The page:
Budget musings 27 October 2021

Today’s speech from Mr Sunak contained plenty of spending promises in many areas but will they actually be scrutinised, monitored and delivered?

Also how will they be funded? By improved economic forecasts? Uncertain. Definitely not by money raising measures from today.

The Office for Budget Responsibility (OBR) said that Sunak’s tax increases since March 2020 mean the tax burden on the British public will reach its highest level since the Labour government of the 1950s.

Main points of immediate note …..

  • Corporation tax rising as previously announced BUT the impact on banks will be mitigated by a reduction in the bank surcharge from 8% to 3%.
  • Several changes to business rates including a revaluation every 3 years, a 50% cut for the leisure & hospitality industry over 12 months and a new investment relief.
  • Alcohol taxes are reformed. The number of main rates of duty falls from 15 to 6 and the rates also fall from 15% to 6% with a new sliding scale of charge to be applied. Looks like this means a cut in sparkling wine, beer and cider.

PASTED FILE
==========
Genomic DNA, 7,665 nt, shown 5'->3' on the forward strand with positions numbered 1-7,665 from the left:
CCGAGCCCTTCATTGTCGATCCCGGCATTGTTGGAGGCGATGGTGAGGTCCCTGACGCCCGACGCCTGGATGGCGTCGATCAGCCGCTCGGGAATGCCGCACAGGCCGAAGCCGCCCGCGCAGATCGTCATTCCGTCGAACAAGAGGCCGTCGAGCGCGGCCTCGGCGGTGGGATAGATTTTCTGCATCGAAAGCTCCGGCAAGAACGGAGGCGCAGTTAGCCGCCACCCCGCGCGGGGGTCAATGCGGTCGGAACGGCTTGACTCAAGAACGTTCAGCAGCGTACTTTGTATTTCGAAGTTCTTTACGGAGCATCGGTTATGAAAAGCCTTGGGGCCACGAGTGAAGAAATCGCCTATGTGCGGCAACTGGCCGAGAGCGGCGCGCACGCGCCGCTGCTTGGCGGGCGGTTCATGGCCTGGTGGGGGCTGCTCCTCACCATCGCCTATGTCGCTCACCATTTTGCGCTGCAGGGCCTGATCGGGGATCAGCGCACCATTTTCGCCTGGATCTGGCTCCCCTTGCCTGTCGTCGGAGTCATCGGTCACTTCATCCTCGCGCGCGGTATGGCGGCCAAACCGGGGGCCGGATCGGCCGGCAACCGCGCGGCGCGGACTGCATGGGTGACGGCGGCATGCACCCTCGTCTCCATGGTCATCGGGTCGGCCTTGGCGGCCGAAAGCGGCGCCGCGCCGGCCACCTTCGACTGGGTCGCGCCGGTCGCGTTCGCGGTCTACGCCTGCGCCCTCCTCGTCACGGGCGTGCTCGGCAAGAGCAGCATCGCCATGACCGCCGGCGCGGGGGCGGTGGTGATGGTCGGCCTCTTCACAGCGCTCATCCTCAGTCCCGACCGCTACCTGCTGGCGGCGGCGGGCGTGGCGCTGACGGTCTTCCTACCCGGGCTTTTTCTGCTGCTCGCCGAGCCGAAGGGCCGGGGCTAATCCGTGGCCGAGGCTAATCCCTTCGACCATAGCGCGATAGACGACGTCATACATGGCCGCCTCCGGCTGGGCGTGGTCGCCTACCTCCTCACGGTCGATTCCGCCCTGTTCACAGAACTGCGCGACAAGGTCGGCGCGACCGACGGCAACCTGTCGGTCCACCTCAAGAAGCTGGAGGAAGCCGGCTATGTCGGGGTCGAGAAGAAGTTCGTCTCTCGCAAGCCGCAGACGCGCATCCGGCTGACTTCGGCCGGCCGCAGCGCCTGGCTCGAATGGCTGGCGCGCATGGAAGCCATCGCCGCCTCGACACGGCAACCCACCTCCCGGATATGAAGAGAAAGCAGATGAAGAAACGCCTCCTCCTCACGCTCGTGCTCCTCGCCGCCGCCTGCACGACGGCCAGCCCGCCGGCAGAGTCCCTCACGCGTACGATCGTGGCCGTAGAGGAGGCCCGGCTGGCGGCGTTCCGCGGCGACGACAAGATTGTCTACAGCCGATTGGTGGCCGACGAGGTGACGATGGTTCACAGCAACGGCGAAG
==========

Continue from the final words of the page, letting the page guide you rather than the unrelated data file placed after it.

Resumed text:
• Property Capital Gains Tax notification and payment deadline is extended from 30 days to 60 days. 
  • ISA and jISA investment limits unchanged at £20,000.
  • Air passenger duty reduced on domestic flights but increased on long haul.
  • Property Developer Tax imposed partially to fund cladding remediation.
  • The temporary, uplifted, ‘Annual Investment Allowance’ deduction of £1M is extended for 15 months from 1st January 2022.
  • National Living Wage is to increase to £9.50 p/hr next year continuing the progress towards the target of £10.50 p/hr in 2024.
  • Fuel duty rise is cancelled for the 12th year in a row.

There were no significant changes to capital gains tax or inheritance tax announced and the Chancellor refused to freeze VAT on energy bills despite Johnson pledging to scrap it during the 2016 Brexit referendum.

There were no nasty tax hits in the speech itself but….the devil is in the detail. We need time to examine the accompanying government publications.

Back with more on that later, as necessary.